Taylor Review - Sustainability of English Churches and Cathedrals
On 20 December 2017, an independent review was published calling for greater community use to give church buildings a sustainable future. The Taylor Review: Sustainability of English Churches and Cathedrals, published by the Department for Digital, Culture, Media & Sport (DCMS) recommends that churches should be opened for new and different uses to empower congregations and help value and care for the buildings.
Since 1999, £2.6 billion has been invested in repairs to churches and cathedrals and new build projects, with government and lottery sources funding £810 million of this. In total, 12,200 Church of England (CoE) churches are listed. The purpose of the review, instigated in 2016, was to investigate ways of maintaining CoE churches, potentially through different funding models. The review panel was chaired by Bernard Taylor and included representatives from the Church of England (CoE) as well as other heritage bodies.
The review highlights and encourages the way some buildings have been adapted to include uses such as cafes, playgroups and other community activities. It proposes creating a national network of Community Support Advisers to identify new means by which churches can be used more frequently by the local community and to maximise new funding options.
The panel found that, despite the hard work of volunteers from congregations, there was a lack of consistency in churches' ability to perform routine maintenance and repairs. They recommended creating a group of Fabric Support Officers who would have expertise in heritage buildings, ensuring churches have access to professional advice. In addition, they suggested churches develop annual minor repairs plans, so that more costly major repairs can be prevented through early action. Larger works should be planned and properly funded through a rolling ten-year major repairs plan.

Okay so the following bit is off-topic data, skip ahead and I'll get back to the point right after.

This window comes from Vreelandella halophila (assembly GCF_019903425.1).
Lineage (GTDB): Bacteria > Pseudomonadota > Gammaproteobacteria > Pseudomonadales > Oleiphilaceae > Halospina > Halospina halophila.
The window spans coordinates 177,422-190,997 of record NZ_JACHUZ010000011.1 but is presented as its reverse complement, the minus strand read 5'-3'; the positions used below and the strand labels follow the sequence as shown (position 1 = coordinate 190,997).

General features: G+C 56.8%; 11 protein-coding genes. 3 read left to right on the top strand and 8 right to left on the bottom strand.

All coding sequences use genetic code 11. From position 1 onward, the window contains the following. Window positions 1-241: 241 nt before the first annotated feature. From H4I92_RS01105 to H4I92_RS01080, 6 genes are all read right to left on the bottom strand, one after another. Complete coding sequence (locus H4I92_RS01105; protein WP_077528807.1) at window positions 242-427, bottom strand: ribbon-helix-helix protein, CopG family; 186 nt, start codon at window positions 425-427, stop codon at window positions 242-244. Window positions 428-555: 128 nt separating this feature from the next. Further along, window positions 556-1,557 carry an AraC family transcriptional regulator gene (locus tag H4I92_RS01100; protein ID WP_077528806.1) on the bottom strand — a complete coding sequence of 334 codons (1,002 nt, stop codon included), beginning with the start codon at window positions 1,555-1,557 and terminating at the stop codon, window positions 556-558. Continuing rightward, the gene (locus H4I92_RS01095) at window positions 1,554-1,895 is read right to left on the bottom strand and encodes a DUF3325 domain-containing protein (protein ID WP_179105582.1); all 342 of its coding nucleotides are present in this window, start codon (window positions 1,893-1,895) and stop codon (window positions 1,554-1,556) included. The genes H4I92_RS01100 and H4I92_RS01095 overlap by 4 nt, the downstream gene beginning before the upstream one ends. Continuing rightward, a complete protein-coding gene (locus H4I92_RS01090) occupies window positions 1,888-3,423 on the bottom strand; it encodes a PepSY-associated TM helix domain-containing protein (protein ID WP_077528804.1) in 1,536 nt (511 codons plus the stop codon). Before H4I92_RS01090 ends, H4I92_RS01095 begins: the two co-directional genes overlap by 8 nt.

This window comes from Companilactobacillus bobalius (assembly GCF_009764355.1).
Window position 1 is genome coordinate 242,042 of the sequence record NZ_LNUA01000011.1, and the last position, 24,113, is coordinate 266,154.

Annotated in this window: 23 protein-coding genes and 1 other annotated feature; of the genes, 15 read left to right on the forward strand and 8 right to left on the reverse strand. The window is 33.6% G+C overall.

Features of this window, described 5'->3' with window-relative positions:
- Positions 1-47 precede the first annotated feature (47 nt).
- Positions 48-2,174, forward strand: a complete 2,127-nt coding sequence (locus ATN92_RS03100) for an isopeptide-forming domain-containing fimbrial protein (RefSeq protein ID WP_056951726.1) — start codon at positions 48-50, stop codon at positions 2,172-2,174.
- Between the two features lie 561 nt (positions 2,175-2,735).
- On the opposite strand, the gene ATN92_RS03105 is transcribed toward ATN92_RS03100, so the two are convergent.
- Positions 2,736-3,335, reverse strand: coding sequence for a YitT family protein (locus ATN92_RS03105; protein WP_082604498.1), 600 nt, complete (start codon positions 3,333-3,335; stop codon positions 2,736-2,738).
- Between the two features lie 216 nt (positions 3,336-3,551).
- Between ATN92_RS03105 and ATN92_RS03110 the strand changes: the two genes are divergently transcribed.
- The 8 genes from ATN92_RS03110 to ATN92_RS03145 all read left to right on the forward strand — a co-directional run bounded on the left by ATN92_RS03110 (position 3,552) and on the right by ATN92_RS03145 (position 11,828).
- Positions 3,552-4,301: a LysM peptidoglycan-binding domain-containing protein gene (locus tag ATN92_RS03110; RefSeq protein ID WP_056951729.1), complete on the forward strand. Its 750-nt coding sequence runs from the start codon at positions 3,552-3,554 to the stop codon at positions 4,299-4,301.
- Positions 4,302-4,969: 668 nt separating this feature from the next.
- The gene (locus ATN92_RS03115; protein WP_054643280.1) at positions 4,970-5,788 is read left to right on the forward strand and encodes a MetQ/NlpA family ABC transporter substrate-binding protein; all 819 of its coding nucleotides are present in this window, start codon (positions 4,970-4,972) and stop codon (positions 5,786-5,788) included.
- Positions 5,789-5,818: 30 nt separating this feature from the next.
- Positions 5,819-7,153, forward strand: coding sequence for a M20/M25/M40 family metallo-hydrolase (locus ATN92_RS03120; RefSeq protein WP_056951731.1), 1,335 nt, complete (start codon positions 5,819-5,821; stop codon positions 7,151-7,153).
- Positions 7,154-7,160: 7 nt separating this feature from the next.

"Church buildings are an important and a much-loved part of our national heritage and form an integral part of our sense of identity and community. However, despite the hard work of many groups and volunteers around the country, they face complex problems of maintenance and repair, and are not always well used and supported.
"Increased use and helping communities in their broadest form to see the value and potential of the local church is the key to the church building becoming more self-sustaining and ultimately ensuring its long term survival. The solution must be local and there is no instant solution, but these recommendations represent the next steps towards a more sustainable future for these important buildings."
Heritage Minister John Glen said:
"This report has shown how valued these buildings are and how many thousands of volunteers work so hard on their upkeep. This review is an important first step to building a more sustainable future for thousands of church buildings across the country, and we will look at these recommendations carefully."
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